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EMU: Countries or regions? Lessons from the EMS experience

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  • Fatas, Antonio

Abstract

The future adoption of a single currency among some of the members of the European Union has raised many concerns about the ability of EMU to deal with shocks that are specific to regions or countries. The assumption behind these concerns is that national business cycles in Europe are fairly pronounced and that exchange rates are good stabilizing tools. This paper characterizes regional and national fluctuations within the European Union and studies how the process of integration and the creation of the EMS has affected these patterns. Our results indicate that national borders have seen their economic significance reduced over time as the process of integration has increased cross-border correlations and reduced within-border comovements.

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Bibliographic Info

Article provided by Elsevier in its journal European Economic Review.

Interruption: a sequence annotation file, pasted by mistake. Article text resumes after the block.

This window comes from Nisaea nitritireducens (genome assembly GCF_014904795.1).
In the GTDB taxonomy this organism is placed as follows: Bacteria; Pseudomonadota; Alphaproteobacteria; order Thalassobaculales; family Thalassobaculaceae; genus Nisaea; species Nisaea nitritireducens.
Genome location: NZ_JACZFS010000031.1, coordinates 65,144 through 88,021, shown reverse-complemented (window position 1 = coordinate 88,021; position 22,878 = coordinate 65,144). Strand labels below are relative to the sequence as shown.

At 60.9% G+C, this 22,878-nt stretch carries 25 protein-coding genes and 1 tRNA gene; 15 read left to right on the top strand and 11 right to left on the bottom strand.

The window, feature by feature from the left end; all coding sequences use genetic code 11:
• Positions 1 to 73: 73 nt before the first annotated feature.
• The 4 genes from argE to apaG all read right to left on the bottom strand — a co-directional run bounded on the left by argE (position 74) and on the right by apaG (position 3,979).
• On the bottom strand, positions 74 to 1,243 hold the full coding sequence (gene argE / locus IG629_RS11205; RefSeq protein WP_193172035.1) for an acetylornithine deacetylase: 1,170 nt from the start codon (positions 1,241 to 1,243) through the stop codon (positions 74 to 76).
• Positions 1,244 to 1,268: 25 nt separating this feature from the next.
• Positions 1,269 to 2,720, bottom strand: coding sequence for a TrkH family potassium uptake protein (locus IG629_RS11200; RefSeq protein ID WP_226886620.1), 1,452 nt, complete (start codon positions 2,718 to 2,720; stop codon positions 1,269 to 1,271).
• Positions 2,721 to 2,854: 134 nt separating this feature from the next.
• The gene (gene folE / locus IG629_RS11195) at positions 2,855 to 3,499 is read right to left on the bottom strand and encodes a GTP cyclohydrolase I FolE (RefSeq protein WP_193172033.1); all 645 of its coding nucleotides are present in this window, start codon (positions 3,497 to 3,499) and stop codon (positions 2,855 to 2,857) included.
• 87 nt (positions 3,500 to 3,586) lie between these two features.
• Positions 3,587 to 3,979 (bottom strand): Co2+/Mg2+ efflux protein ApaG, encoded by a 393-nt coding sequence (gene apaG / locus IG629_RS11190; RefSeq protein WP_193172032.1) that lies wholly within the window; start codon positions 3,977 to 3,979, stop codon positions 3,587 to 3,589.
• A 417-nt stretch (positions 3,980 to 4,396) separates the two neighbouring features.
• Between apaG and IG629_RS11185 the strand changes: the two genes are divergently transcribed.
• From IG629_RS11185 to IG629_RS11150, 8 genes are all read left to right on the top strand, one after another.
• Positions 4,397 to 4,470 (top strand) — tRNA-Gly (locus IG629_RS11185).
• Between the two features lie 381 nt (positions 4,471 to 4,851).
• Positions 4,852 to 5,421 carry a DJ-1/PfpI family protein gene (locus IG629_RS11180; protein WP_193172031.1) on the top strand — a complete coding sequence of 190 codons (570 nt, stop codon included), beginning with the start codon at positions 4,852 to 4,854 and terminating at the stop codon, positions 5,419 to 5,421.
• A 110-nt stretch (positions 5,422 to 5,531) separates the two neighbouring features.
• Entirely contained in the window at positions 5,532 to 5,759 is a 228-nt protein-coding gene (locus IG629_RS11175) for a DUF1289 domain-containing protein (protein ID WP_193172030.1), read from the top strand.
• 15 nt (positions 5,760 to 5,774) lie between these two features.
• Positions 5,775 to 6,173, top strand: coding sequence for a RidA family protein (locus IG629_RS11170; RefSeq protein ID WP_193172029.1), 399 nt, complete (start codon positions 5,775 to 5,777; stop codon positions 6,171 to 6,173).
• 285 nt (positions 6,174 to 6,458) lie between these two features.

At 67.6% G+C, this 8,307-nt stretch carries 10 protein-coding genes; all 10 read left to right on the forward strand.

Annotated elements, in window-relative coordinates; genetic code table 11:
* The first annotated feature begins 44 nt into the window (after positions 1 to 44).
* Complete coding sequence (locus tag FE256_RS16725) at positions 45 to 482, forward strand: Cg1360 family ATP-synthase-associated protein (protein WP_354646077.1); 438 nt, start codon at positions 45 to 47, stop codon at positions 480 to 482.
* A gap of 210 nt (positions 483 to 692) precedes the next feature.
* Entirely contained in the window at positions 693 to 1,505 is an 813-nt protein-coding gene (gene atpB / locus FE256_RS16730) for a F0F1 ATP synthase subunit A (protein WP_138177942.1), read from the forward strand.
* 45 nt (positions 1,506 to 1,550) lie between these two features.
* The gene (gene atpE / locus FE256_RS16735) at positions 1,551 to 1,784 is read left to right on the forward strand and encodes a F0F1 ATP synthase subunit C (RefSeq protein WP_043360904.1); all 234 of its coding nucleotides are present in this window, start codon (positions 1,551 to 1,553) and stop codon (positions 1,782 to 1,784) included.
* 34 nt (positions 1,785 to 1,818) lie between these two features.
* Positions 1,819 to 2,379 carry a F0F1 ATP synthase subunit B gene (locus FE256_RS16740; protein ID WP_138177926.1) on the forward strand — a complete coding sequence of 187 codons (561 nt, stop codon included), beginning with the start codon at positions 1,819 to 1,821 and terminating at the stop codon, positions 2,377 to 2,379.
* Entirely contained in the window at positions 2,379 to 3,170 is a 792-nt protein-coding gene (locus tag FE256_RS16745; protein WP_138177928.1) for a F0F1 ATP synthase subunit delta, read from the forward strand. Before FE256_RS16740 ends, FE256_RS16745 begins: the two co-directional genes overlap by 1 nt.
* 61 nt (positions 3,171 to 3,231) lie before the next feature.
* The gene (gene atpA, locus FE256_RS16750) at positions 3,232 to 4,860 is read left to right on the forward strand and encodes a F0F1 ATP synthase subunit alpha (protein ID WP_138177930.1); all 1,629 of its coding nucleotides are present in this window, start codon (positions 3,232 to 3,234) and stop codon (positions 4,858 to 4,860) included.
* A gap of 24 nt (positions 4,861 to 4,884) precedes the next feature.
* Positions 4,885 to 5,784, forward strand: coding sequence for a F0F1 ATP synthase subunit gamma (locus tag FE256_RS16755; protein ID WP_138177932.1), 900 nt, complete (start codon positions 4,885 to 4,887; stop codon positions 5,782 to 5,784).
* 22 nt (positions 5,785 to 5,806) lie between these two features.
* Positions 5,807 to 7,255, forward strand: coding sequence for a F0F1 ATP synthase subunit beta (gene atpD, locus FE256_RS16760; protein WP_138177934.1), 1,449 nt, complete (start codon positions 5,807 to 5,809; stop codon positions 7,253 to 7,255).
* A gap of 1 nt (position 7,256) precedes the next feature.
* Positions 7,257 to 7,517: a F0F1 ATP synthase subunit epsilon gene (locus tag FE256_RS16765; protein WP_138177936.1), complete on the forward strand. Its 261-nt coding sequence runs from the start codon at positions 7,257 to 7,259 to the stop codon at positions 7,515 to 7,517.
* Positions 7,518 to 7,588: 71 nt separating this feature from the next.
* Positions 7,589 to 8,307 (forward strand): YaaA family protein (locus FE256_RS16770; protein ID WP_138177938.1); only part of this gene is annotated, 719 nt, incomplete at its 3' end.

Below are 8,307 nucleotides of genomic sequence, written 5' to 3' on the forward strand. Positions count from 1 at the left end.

Volume (Year): 41 (1997)
Issue (Month): 3-5 (April)
Pages: 743-751

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Handle: RePEc:eee:eecrev:v:41:y:1997:i:3-5:p:743-751

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  1. Xavier Sala-i-Martin & Jeffrey Sachs, 1991. "Fiscal Federalism and Optimum Currency Areas: Evidence for Europe From the United States," NBER Working Papers 3855, National Bureau of Economic Research, Inc.
  2. Decressin, Jorg & Fatas, Antonio, 1995. "Regional labor market dynamics in Europe," European Economic Review, Elsevier, vol. 39(9), pages 1627-1655, December.
  3. Artis, Michael J & Zhang, Wenda, 1995. "International Business Cycles and the ERM: Is there a European Business Cycle?," CEPR Discussion Papers 1191, C.E.P.R. Discussion Papers.
  4. Olivier Jean Blanchard & Lawrence F. Katz, 1992. "Regional Evolutions," Brookings Papers on Economic Activity, Economic Studies Program, The Brookings Institution, vol. 23(1), pages 1-76.
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